Editorial Positions
Editorial Review Board, Journal of Marketing Research, 2007-Present
Associate Editor, Quantitative Marketing and Economics , 2007-Present
Editorial Review Board, Marketing Science, 2007-Present
Associate Editor, Management Science, 2009-Present
Editorial Board, Journal of Interactive Marketing
Editorial Board, Journal of Marketing
Editorial Board, Journal of Public Policy in Marketing

Print Research
Research Interests
Marketing implications of consumer search and uncertainty, industrial organization, pricing, Internet

Busse, Meghan, Christopher R. Knittel and Florian Zettelmeyer. 2013. Are Consumers Myopic? Evidence from New and Used Car Purchases. American Economic Review. 103(1): 220-256.
Zettelmeyer, Florian, Fiona Scott Morton and Jorge Silva-Risso. 2011. What Matters for Price Negotiations: Evidence from the US Auto Retailing Industry. Quantitative Marketing And Economics. 9(4): 365-402.
Busse, Meghan, Duncan Simester and Florian Zettelmeyer. 2010. "The Best Price You'll Ever Get": The 2005 Employee Discount Pricing Promotions in the US Automobile Industry. Marketing Science. 29(2): 268–290.
Anderson, Eric T., Duncan Simester and Florian Zettelmeyer. 2010. Internet Channel Conflict: Problems and Solutions. Review of Marketing Research. 7: 63-92.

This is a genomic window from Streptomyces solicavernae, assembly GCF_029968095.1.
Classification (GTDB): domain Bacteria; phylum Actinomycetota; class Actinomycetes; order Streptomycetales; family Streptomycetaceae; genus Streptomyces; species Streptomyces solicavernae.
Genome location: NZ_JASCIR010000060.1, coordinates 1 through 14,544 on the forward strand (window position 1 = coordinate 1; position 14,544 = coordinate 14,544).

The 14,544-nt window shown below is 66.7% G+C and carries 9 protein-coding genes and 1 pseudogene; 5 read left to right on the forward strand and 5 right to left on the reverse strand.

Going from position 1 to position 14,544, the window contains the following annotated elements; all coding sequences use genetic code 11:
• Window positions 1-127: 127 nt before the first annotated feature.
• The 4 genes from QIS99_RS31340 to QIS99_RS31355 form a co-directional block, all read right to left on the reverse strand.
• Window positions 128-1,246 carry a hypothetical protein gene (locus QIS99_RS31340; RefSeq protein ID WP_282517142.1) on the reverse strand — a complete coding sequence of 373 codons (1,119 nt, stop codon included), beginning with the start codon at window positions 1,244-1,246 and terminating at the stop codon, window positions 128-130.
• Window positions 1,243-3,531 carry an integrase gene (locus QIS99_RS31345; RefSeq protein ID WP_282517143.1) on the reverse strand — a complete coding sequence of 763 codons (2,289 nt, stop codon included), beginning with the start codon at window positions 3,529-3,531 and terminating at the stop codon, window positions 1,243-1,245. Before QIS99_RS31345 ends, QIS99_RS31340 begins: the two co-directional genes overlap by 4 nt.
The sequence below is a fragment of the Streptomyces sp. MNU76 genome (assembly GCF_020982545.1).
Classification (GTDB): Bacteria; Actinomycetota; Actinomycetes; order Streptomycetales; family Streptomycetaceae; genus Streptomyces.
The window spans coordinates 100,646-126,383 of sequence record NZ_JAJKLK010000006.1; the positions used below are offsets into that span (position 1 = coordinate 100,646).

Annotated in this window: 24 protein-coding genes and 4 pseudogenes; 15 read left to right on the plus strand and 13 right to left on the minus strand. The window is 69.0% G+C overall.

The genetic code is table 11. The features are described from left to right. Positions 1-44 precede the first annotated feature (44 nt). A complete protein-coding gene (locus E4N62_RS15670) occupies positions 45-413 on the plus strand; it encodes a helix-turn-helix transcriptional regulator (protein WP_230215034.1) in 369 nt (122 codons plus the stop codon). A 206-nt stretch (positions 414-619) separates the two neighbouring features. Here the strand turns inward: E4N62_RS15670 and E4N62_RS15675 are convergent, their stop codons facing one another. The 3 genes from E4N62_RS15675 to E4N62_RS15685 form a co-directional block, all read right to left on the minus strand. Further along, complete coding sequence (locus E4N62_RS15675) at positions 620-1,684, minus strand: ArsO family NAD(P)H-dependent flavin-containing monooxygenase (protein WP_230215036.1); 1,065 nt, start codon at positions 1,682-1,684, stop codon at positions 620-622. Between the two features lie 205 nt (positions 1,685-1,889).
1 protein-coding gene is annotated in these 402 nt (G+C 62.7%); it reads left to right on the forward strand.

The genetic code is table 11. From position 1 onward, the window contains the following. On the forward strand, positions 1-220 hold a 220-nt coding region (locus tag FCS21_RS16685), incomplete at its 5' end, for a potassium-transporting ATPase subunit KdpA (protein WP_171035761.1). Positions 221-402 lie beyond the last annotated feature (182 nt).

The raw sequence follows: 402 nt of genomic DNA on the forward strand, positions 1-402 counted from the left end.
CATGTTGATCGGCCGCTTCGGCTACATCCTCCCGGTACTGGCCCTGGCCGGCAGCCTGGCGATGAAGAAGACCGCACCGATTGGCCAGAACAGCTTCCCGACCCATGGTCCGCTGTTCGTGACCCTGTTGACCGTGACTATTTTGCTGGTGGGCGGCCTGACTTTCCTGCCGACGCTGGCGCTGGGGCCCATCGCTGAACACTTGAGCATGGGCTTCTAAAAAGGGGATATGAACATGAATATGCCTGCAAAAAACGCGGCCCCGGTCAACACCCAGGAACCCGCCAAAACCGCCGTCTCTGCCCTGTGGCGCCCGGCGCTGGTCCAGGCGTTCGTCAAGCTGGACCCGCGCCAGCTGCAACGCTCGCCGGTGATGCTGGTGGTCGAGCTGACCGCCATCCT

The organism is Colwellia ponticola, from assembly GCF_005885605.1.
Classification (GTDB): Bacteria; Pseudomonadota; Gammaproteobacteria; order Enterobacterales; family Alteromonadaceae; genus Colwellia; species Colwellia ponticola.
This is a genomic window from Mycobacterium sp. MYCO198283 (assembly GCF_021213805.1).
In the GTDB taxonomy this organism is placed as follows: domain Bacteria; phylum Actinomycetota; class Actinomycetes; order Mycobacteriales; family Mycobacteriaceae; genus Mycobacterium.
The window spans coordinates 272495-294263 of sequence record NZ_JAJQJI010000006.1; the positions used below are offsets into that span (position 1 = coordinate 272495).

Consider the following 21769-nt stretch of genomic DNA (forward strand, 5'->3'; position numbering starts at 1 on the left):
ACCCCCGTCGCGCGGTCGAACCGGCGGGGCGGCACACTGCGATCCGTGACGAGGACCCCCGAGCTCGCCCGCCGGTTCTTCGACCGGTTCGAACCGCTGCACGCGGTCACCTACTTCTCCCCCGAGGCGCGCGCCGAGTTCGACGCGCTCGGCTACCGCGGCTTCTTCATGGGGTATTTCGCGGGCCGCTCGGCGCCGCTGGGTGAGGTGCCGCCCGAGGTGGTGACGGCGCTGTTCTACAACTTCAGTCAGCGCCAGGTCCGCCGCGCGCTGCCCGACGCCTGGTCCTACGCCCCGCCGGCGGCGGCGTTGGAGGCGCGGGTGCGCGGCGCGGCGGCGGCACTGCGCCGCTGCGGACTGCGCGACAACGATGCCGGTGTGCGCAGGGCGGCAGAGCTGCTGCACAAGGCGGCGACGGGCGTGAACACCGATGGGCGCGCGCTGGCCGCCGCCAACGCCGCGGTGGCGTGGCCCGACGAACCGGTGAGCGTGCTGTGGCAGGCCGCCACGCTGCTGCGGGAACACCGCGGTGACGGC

Zettelmeyer, Florian, Ravi Dhar and Ana Valenzuela. 2009. Contingent Response to Self-Customization Procedures: Implications for Consumer Choice and Satisfaction. Journal of Marketing Research. 46(6): 754-63.
Zettelmeyer, Florian and Greg Shaffer. 2009. Comparative Advertising and In-Store Displays. Marketing Science. 28(6): 1144-56.
Busse, Meghan, Jorge Silva-Risso and Florian Zettelmeyer. 2006. $1000 Cash Back: The Pass-Through of Auto Manufacturer Promotions. American Economic Review. 96(4): 1253-1270.
Zettelmeyer, Florian, Fiona Scott Morton and Jorge Silva-Risso. 2006. How the Internet Lowers Prices: Evidence from Matched Survey and Auto Transaction Data. Journal of Marketing Research. 43(2): 168-181.
Zettelmeyer, Florian. 2004. Review of "Ruling the Root: Internet Governance and the Taming of Cyberspace" by Milton L Mueller. Journal of Economic Literature. 42(3): 867-868.
Shaffer, Greg and Florian Zettelmeyer. 2004. Advertising in a Distribution Channel. Marketing Science. 23(4): 619-628.
Zettelmeyer, Florian and Fiona Scott Morton. 2004. The Strategic Positioning of Store Brands In Retailer - Manufacturer Negotiations. Review of Industrial Organization. 24(2): 161-194.
Zettelmeyer, Florian, Fiona Scott Morton and Jorge Silva-Risso. 2003. Consumer Information and Discrimination: Does the Internet Affect the Pricing of New Cars to Women and Minorities?. Quantitative Marketing and Economics. 1(1): 65-92.
Shaffer, Greg and Florian Zettelmeyer. 2002. When Good News about your Rival is Good For You. Marketing Science. 21(3): 273-293.
Zettelmeyer, Florian, Fiona Scott Morton and Jorge Silva-Risso. 2001. Internet Car Retailing. Journal of Industrial Economics. 49(4): 501-519.